Unwrapping giftedness in American education

It wasn’t cartoons.

Not a Disney film.

It was Nightline.

Yes, that's what independent filmmaker Marc Smolowitz begged his parents to watch past his bedtime as a child in the 1970s. During the Iran Hostage Crisis, the news show began the first-ever nightly late-night newscast, and Marc had to strike up a deal.

“I negotiated with my mom and dad to let me stay up late to watch Nightline because it was a learning opportunity. Now, what kind of eight-year-old, nine-year-old does that, right?”

Before knowing that Marc has his own background as a gifted child, it might be difficult to see the connection between Marc’s latest project The G Word, and his other films, which certain largely around social justice issues like race, gender, and sexuality.

The film, subtitled “a new documentary about giftedness, intelligence, and neurodiverse learners in the 21st century,” takes a careful look at a big question: who gets to be gifted in America? And the answer is not as easy as the results of an IQ test.

Moderately gifted children are those who score between 130 and 144 on an IQ test, depending on which test is used. But these children often face social-emotional challenges, and their families face their own sets of challenges as they seek to accommodate and cultivate their children's special abilities.

Marc first came to the idea of a project about gifted children when one of his producers brought to his attention the experience of the producer’s children at a Silicon Valley School for children called Helios. Despite intellectual gifts and relative prosperity, the children and their families had their own sets of challenges.

“So these are highly-resourced families, and their kids are still having so much trouble. I start asking the question which really fits in with the gestalt of all the movies you've seen me having been involved in: ‘What happens when you take out those resources?’

But for many families in America from different ethnic, racial, and socio-economic backgrounds, it’s less clear how giftedness can be fairly accommodated and cultivated.

"What became clear was that those social-emotional challenges were not reserved for any one kind of school. Whether it was public, or private, or micro, or innovation, or homeschool...You have gifted and talented children with troubles."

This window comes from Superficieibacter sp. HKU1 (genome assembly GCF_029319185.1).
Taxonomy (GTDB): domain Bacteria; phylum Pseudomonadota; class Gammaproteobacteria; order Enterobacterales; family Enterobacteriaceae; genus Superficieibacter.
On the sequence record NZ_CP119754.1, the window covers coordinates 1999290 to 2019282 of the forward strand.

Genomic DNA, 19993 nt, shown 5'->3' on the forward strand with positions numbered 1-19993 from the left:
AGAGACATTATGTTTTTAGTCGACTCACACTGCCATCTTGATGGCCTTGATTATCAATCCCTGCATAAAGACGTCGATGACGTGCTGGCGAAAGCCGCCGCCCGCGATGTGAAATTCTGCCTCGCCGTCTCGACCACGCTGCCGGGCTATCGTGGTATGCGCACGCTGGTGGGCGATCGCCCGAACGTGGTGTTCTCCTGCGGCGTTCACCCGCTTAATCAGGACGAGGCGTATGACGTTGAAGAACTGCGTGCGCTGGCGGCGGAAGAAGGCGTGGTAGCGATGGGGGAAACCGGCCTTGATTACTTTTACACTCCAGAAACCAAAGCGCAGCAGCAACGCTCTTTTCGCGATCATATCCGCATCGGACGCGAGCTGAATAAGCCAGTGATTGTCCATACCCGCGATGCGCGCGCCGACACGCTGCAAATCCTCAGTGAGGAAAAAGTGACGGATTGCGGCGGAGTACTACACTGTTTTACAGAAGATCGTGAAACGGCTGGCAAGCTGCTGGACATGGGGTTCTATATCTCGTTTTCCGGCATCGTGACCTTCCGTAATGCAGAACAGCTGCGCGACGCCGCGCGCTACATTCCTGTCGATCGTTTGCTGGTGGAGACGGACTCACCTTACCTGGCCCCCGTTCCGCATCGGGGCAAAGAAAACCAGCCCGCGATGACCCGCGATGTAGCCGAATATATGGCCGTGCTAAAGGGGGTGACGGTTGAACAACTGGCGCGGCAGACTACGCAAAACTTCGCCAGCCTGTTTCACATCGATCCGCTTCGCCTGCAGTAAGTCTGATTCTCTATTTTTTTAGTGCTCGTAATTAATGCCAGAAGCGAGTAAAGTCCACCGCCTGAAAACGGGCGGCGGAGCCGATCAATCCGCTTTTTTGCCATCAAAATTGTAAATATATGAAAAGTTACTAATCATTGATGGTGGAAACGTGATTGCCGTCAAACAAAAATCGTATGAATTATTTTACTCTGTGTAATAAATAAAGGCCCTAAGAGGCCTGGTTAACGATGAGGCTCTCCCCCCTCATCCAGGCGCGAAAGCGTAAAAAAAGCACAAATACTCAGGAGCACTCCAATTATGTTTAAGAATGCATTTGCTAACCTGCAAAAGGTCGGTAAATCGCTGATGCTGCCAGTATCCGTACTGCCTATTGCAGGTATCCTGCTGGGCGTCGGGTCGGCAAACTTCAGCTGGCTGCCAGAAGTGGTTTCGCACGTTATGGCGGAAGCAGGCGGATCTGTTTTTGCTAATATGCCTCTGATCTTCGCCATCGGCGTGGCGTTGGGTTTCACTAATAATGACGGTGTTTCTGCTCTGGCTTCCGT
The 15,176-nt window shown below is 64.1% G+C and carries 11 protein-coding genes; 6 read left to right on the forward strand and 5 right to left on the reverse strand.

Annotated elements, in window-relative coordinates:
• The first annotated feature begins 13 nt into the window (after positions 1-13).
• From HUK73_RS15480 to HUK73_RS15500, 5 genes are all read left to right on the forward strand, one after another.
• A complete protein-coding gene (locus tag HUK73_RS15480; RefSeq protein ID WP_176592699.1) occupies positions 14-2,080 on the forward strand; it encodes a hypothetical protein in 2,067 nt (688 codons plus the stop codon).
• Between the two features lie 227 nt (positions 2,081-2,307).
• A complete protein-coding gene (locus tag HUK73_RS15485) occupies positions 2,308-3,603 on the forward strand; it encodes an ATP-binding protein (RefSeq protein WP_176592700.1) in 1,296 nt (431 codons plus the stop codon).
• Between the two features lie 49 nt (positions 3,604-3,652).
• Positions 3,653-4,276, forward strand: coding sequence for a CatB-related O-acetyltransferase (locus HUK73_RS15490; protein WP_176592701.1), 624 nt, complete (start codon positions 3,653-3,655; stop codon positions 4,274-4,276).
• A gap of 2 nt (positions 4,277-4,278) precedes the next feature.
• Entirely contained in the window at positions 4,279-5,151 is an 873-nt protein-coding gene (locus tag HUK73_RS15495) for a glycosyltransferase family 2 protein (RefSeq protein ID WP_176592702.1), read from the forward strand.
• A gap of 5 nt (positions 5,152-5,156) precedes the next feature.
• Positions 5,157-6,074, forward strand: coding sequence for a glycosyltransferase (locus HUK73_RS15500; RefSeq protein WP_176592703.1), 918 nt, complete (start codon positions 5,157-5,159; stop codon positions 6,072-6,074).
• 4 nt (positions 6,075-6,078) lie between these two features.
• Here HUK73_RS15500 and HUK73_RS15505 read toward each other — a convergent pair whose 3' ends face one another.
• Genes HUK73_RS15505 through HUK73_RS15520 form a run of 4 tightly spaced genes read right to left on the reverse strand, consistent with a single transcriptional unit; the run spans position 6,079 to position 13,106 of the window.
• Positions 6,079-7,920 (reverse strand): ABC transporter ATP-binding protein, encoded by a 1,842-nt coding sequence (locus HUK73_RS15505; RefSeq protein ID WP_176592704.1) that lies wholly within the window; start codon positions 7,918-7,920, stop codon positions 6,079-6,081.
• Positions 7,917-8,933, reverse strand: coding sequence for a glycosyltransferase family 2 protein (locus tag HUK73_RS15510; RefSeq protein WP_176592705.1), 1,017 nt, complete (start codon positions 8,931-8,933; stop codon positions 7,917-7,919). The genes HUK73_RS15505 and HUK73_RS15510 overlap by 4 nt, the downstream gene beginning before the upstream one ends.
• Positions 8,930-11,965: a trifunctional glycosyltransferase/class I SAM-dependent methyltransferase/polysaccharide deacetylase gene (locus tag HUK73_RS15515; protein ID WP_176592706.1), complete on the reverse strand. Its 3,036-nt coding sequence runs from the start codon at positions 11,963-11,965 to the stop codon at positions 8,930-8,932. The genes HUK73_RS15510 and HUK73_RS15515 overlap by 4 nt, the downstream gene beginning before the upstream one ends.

While not all gifted and talented learners have social-emotional issues, Marc noticed a high number of “noticeable, darker narratives” amongst the gifted kids that he met during his research.

While public schools are often well-equipped to manage the needs of special education children, the same is not the case for gifted children. This becomes especially true in this case of twice-exceptional children, who have both above average intellectual capabilities and one or more disabilities such as autism, specific learning disabilities, or ADHD.

“Our public schools cannot deal with this population,” Marc said. “They are failing tremendously at dealing with these neurodiverse children.”

Marc says that the population of twice exceptional children is growing, though it’s unclear whether this is because they are being born at higher rates or if the public is more aware of the concept.

This is when new educational options for children begin to come into play.

“The parents are being activated, especially the mothers, and there's a real journey there that has drama and sort of interesting nuances for a filmmaker, whereby when a mother decides to homeschool her twice-exceptional kids, then she has a number of light bulbs that go off,” Marc said.

“Epiphanies go off, where she becomes not just an advocate for her own children, but for the children of others, and creates a micro-school that is a safe space for these kids who really were being crushed by the system could actually come to school, feel safe, feel supported, and actually be successful, or find some version of success for themselves.”

Just as parents of learning disabled children began to advocate in the 50s, 60s, and 70s, leading to changes in policy to ensure that their children receive a fair and appropriate public education. Marc believes that the parents of twice-exceptional children will continue to advocate in growing numbers.

Marc has observed that the growing number of vocal families with twice exceptional children coincides with families deciding to take their children’s education into their own hands.

“So many families at every level of economic strata are opting out of traditional school entirely and curating their way through a personalized education solution for their children,” Marc said.

Marc mentions that new options offering families a more flexible, customizable approach, are perfectly matched to today’s educational landscape.

Outschool is servicing a very dynamic sector of the gifted and talented communities, which is those that are homeschooling, or those parents of advanced learners who want to give their children more advanced learning opportunities where they're not being met in school,” Marc said.

The G Word, from Marc’s company 13th Gen is currently in production. Learn more about the film on The G Word website. You can also check out the Kickstarter campaign for the film here.

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